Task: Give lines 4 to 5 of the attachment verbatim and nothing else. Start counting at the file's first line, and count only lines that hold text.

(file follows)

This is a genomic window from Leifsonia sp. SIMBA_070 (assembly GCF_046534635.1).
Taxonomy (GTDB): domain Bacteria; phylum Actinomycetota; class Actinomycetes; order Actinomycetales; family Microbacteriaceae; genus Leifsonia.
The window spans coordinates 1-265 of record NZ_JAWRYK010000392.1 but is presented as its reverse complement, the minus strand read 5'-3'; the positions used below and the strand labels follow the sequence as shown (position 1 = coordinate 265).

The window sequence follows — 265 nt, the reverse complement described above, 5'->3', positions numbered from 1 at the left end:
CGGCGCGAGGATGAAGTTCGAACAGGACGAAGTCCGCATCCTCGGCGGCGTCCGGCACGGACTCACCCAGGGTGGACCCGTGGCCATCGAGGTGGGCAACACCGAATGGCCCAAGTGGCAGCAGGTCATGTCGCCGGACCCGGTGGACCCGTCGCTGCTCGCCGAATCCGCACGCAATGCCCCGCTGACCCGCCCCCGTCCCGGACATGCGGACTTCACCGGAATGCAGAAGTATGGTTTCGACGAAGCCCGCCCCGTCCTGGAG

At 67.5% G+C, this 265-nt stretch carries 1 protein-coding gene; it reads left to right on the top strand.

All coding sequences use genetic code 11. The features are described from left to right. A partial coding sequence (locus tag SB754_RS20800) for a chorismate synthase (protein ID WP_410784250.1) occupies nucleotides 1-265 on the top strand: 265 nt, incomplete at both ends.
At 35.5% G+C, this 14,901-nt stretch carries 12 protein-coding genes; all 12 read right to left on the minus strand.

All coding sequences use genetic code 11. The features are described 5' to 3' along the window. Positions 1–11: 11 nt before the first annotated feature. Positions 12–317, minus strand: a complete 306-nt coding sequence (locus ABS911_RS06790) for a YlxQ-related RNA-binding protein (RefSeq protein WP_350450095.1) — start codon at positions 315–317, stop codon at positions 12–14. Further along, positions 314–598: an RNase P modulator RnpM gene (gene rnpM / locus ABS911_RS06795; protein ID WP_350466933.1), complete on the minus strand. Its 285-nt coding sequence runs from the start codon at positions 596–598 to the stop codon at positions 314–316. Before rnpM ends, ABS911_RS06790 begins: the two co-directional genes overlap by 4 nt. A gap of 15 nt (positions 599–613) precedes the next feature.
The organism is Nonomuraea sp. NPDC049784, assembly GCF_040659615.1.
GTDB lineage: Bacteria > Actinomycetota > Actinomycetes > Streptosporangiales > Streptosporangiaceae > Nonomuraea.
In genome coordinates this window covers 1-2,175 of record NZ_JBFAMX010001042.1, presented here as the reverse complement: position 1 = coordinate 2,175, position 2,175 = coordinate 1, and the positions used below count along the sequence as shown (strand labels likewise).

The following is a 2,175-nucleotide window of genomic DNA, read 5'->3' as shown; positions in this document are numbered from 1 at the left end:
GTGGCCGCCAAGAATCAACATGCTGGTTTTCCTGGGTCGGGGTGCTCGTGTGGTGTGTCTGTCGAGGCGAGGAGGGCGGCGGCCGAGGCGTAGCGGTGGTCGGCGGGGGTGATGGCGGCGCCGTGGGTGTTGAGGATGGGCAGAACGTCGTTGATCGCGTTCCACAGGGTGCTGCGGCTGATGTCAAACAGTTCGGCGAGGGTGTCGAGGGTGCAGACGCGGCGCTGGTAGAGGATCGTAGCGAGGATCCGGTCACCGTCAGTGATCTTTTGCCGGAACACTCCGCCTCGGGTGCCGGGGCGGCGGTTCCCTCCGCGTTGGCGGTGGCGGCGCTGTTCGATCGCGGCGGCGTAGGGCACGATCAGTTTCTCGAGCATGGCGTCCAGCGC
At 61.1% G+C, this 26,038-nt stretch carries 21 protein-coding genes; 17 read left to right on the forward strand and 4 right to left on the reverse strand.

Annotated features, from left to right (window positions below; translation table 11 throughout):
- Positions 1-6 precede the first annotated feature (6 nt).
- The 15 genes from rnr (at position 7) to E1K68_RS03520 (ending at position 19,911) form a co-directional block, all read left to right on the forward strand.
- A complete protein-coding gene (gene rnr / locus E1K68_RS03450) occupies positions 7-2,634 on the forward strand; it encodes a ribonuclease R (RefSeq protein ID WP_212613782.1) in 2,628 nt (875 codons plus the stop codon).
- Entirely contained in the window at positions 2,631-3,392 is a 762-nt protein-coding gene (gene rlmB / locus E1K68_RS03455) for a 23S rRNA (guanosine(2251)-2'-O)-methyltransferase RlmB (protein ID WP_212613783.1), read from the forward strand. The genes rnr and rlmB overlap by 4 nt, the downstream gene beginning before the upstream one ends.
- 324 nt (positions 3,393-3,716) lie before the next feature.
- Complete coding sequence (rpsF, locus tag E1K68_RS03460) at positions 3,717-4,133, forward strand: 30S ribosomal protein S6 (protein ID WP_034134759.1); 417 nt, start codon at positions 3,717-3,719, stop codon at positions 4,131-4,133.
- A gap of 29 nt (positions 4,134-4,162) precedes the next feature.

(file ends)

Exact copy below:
The window sequence follows — 265 nt, the reverse complement described above, 5'->3', positions numbered from 1 at the left end:
CGGCGCGAGGATGAAGTTCGAACAGGACGAAGTCCGCATCCTCGGCGGCGTCCGGCACGGACTCACCCAGGGTGGACCCGTGGCCATCGAGGTGGGCAACACCGAATGGCCCAAGTGGCAGCAGGTCATGTCGCCGGACCCGGTGGACCCGTCGCTGCTCGCCGAATCCGCACGCAATGCCCCGCTGACCCGCCCCCGTCCCGGACATGCGGACTTCACCGGAATGCAGAAGTATGGTTTCGACGAAGCCCGCCCCGTCCTGGAG